During my university years I found a picture of the second generation Corvair. There was something about the car that just made me instantly like to look of it and after reading up on it I became more and more in love with the car to the point where it was a goal of sort to buy one as soon as I got my first job after my University studies.
It’s a strange car for being american because apart from the design it’s more European then it’s american equivalents. It’s got a boxer 6 mounted in the rear of the car behind the rear axle. It’s not heavy like most american cars from the period and there is a number of engineering things that make it focused on corners more then speed in a straight line. In all honesty this is probably also a major source for much of the bad reputation that the car has gotten over the ears, because for all intents and purposes its not an old Chevrolet, yet that’s what it was marketed as.
To anybody that want’s to get one, you probably won’t be disappointed. Its a great car, but you do need to recognize that it is different. From how you drive it to tire pressure for the front and the rear axle and everything in between.
Name of the car: This cars name is Petronella and she is the second oldest tenant in my garage and the oldest car in the collection. When I named Petronella it was a bit more conscious then with Viola and I browsed through quite a few names before deciding that Petronella would be a nice match because the feminine lines of the Corvair and the sound of petrol from the boxer engine.
Buying Petronella: To be honest I was scheduled to look at a Porsche 944 (the model Porsche 944 was born the same year as me) that weekend but apparently the engine seized up on that car before I had the chance to buy it (that was kind of good luck for me). Bummer at first since I didn’t have a car to buy and cash in my pockets, and then I saw the ad for the Corvair. It was a Corvair Monza from -65, lousy paint, and a peculiar looking white stripe over the blue paint but it was in my price range and it was a running car.
I called the guy up and said I was calling about the ad for the car, and he asked which car, apparently he had a few to many cars. If I learned anything from this deal it’s that its very important to assess the seller as well as the car. This couple was so open and honest in explaining the pro’s and con’s that there wasn’t any surprises ever with this car. Even quirks the car showed me months later after buying it weren’t a surprise as they’d already told me about them.
Back to the story. I had just called them and I knew I was interested in the car. I called two friends, one for borrowing a car to go see it, and one to drive me there so that we could get it home. I still remember that magical moment when we came up on the garage where it was parked, it was without exaggerating one of the coolest moments in my life thus far. In fact it was the first time I’d ever seen one for real and it was going home with me, the car that I’d lusted over for so long. To add to the excitement, parked by the garage was also a line of other cool American cars to gaze at, the setting was fantastic to sell a car. Then came the seller who rolled up in a Chevrolet pick-up with just an all out cool looking stance and sens of style connected to it. It was kind of like one of those cool TV series where everything’s so cool that it feels made up.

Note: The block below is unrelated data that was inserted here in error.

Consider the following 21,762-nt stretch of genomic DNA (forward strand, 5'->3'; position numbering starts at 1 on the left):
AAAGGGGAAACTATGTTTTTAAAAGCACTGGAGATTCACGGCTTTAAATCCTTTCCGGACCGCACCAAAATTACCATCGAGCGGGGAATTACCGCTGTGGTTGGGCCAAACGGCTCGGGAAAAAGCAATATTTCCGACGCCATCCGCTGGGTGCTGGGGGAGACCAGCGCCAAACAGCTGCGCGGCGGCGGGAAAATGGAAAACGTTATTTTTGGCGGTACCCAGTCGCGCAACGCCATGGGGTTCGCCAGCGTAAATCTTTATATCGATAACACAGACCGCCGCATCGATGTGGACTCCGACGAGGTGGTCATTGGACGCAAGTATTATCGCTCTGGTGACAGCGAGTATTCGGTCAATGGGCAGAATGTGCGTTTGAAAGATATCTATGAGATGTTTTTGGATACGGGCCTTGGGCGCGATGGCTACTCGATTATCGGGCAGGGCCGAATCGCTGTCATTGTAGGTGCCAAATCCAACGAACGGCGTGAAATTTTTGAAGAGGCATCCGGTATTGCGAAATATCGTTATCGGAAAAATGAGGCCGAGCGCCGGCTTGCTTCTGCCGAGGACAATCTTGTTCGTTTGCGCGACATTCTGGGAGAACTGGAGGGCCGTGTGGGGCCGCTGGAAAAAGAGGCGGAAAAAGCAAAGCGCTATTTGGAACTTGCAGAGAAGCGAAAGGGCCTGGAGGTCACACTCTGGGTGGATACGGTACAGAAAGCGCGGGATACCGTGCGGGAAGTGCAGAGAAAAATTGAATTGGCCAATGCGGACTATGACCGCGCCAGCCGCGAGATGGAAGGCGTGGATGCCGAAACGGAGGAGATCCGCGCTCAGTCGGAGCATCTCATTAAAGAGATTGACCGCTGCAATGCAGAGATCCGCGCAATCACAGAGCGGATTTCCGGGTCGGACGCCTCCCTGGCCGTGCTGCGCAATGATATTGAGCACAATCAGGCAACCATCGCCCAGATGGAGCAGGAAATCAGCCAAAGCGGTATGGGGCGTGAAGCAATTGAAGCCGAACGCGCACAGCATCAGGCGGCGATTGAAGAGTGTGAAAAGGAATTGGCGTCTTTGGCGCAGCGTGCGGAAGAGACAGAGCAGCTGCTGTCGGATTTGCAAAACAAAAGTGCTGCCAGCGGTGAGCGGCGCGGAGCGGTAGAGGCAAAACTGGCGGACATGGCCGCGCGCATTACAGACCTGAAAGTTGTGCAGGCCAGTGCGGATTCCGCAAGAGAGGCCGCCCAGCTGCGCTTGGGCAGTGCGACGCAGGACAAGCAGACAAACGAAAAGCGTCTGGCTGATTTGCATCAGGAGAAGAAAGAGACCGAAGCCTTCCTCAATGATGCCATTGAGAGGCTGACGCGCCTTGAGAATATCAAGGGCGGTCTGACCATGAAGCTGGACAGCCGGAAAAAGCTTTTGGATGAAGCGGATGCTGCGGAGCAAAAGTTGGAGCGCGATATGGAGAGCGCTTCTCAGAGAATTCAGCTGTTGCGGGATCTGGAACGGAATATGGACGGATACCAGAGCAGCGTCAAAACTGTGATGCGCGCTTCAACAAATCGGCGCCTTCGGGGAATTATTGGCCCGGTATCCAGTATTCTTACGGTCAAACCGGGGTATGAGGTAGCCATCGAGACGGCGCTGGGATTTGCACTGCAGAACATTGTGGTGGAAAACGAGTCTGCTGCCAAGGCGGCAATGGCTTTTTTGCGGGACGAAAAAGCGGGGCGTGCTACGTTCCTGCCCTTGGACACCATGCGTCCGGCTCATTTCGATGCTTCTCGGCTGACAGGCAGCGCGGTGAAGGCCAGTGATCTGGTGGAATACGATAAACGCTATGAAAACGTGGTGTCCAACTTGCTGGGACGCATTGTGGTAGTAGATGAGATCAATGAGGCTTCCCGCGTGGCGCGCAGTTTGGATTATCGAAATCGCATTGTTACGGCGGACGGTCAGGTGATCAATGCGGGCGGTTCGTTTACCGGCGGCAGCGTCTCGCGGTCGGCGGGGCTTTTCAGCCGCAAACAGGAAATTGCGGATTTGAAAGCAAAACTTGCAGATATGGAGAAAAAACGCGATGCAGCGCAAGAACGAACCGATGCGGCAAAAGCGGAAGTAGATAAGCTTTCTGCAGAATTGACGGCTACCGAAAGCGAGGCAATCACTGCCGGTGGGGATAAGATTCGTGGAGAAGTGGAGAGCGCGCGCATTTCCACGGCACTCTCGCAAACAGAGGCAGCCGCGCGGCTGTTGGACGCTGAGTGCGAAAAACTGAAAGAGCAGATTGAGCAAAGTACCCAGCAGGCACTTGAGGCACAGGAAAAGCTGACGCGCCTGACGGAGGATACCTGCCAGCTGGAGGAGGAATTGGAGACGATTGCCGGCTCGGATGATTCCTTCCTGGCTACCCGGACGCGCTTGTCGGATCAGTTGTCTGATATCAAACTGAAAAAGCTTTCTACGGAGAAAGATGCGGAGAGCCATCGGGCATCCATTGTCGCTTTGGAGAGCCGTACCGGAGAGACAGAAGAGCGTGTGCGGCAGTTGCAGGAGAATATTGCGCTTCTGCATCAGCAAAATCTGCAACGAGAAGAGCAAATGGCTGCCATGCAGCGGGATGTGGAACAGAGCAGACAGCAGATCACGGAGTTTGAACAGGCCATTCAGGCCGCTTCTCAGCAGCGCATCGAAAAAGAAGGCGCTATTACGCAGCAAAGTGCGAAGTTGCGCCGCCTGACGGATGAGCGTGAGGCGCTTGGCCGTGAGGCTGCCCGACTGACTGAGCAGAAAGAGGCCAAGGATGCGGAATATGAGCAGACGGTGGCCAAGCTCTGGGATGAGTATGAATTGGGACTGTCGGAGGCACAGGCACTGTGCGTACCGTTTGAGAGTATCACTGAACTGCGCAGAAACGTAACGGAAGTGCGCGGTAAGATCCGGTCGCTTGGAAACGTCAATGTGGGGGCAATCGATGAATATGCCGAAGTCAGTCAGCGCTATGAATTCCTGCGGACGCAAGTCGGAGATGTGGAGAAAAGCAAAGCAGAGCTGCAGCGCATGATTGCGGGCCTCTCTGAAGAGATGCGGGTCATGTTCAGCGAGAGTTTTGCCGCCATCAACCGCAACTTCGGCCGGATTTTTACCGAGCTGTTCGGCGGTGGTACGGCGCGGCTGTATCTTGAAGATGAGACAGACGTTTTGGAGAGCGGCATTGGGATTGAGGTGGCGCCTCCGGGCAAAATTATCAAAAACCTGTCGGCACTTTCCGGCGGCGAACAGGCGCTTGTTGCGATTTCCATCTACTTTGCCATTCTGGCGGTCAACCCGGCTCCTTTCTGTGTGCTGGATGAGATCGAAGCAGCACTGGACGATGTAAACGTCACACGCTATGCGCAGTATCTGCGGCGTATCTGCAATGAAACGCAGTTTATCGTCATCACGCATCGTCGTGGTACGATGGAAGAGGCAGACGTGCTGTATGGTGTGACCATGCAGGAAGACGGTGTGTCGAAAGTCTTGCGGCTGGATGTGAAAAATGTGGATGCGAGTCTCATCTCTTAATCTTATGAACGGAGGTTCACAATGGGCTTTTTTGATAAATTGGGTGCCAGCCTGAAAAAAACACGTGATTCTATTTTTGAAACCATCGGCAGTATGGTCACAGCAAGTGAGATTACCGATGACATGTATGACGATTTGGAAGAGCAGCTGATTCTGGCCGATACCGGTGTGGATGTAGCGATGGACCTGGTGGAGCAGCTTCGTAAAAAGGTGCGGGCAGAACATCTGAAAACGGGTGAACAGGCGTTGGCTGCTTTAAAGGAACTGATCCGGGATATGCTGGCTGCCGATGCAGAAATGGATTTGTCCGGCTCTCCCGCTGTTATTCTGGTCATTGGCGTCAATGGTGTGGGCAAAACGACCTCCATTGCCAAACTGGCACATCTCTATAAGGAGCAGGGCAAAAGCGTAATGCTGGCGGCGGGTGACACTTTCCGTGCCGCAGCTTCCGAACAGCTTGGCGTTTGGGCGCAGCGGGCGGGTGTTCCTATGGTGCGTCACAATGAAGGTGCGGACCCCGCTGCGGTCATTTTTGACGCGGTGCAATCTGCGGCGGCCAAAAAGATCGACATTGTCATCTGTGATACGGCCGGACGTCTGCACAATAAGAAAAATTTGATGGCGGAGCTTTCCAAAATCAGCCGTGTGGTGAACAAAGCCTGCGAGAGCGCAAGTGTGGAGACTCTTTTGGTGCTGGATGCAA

We talked as we went through the car and I just remember everything as fantastic, it was my first time around this car and it didn’t disappoint. The noise, the neat size, the handling, I loved everything about it. We struck a deal and started packing. By this time I had learned that buying old cars meant that there always comes a lot of weird spare parts along in the deal, and this deal was no exception. This was an adventure in it self as we where driving a Volkswagen Polo, one of the smallest in Volkswagen’s line-up. But well, if there’s a will there’s a way and we managed to fit an extra door, cylinder heads, rear differential, and loads of stuff that I still haven’t unpacked.
Whats been done to her: I still love that car, I loved it from the first drive home, but i had to change the rims and tires. It had some sort of low-rider thing going with small tires and low ground clearance. Small tires makes your engine scream on the freeway, and the brakes turn into a tantrum when you touch the break pedal. But man I love this car. Lately I’ve been focused on making her run right and reliably for longer trips. It’s not been tuned with any hardware but she runs stronger and more reliable now after all the fine tuning.
What hasn’t been changed but is next in line is suspension since all the reliable road-tripping has taken it’s toll on the especially the front end, and the suspension has almost collapsed. Parts have already been bought and it’s just time that’s needed now to get the new chocks and springs mounted on the car.
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Writer: Pierre Helgesson
Title: Founder & CEO of Drivers Soul